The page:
The Latest: Storm sets Southern California rainfall records
MAMMOTH LAKES, Calif. (AP) — The Latest on a late-season storm bringing rain and snow to California (all times local):
A late spring storm has soaked parts of Southern California with record rainfall.
The National Weather Service says Thursday that downtown Los Angeles got .48 inches of rain, a record for the date. A half-dozen other records were set, including Santa Barbara, which got nearly an inch of rain.
The storm also dumped fresh snow in the Sierra Nevada, where the seasonal snowpack and rainfall totals already are well above normal.
Authorities rescued four hikers caught in the weather on the far north’s Redwood Coast and two people trapped on a tiny island in the suddenly fast-flowing Los Angeles River.
Firefighters have rescued two people who became stranded on a tiny island in the fast-flowing Los Angeles River as a late-season storm brings rain and snow to California.
A swift-water rescue team deployed a boat Thursday morning and reached the pair clinging to vegetation.
A rescuer pulled them into the boat and other firefighters pulled the craft back to a riverbank.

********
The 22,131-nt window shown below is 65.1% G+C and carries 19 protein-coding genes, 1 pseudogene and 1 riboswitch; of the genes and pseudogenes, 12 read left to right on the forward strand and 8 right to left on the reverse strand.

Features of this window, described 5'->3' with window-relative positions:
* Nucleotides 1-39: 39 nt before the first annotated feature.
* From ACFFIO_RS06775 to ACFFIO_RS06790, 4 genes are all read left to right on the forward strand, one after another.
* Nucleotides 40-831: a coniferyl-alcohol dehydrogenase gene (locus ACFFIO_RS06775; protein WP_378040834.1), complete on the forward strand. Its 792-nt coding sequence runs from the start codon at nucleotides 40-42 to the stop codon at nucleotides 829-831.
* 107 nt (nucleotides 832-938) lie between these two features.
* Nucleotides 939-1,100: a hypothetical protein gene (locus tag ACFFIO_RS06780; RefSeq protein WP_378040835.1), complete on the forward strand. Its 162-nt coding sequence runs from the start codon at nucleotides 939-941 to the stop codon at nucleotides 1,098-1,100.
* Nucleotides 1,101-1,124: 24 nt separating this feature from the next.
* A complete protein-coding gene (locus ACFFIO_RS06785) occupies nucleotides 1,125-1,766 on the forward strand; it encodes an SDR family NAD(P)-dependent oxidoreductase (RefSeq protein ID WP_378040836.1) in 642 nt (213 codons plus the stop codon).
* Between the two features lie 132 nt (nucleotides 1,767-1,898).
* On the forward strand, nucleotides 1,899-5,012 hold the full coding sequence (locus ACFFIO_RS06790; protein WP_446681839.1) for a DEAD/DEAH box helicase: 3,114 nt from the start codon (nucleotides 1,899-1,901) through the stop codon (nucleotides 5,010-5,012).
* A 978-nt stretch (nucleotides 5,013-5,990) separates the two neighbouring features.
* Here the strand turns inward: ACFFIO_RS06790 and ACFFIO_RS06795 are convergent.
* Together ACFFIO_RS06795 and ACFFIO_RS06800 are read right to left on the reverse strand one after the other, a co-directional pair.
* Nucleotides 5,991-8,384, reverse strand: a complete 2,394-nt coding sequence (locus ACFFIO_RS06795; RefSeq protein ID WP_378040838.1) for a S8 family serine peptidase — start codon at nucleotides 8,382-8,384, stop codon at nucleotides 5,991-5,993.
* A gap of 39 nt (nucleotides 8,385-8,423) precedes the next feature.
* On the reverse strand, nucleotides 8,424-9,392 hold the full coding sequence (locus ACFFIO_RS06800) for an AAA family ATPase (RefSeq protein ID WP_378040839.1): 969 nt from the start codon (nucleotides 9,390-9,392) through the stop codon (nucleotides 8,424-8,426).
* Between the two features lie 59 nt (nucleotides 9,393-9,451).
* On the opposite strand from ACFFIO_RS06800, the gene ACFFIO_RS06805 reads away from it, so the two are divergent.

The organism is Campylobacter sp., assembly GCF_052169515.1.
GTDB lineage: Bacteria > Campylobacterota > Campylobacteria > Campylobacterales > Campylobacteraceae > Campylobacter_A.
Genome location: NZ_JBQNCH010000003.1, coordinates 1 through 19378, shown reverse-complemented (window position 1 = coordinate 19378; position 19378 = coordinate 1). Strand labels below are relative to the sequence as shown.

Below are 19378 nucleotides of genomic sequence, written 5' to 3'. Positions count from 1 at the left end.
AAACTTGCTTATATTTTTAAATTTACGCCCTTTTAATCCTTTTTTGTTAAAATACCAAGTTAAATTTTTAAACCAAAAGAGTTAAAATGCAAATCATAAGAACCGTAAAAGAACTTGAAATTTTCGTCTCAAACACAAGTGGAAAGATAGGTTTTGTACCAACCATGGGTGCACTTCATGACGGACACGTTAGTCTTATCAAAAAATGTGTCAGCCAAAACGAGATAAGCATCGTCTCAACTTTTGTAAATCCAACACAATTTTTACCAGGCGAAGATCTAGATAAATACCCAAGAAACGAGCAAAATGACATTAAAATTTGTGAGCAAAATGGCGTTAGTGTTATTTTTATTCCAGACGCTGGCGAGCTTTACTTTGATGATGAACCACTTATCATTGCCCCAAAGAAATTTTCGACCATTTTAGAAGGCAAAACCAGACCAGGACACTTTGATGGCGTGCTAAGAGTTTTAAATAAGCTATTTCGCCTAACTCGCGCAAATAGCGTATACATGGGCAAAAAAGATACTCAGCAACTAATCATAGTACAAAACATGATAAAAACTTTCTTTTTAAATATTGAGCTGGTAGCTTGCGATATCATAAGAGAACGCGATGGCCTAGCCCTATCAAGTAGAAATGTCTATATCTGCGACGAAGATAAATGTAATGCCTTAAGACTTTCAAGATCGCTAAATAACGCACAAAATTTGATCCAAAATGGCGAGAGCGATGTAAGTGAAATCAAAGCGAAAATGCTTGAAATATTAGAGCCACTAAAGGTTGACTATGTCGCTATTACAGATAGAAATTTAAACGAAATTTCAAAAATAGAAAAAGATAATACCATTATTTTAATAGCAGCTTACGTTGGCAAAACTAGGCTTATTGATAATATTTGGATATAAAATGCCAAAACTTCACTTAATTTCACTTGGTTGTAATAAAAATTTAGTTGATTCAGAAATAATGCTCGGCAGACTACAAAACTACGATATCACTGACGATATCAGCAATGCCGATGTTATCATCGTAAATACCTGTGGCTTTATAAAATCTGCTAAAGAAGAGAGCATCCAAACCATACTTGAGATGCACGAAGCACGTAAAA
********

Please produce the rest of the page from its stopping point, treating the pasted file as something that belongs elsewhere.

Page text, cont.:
There was no immediate information on the rescued people.
Rescues from the Los Angeles River are common because homeless people often stake out places to live on the riverbed, which often has little water flow until storms arrive.
It’s late spring but there’s fresh powder in the Sierra Nevada as a winter-like storm moves through California.
The Mammoth Mountain resort reports a foot (30.5 centimeters) of new snow on its summit Thursday morning.
The National Weather Service says more snow is expected and winter storm warnings will remain in effect until early Friday morning for the southern Sierra from Yosemite south to Kern County.
The unusually potent late-season storm moved into Northern California on Wednesday and spread rain widely.
Some locations on the Central Coast received more than 1.5 inches (3.8 centimeters) of rain as the storm moves south.
Rain arrived in Los Angeles in time to make the morning commute slippery, adding to a seasonal accumulation that’s already above normal.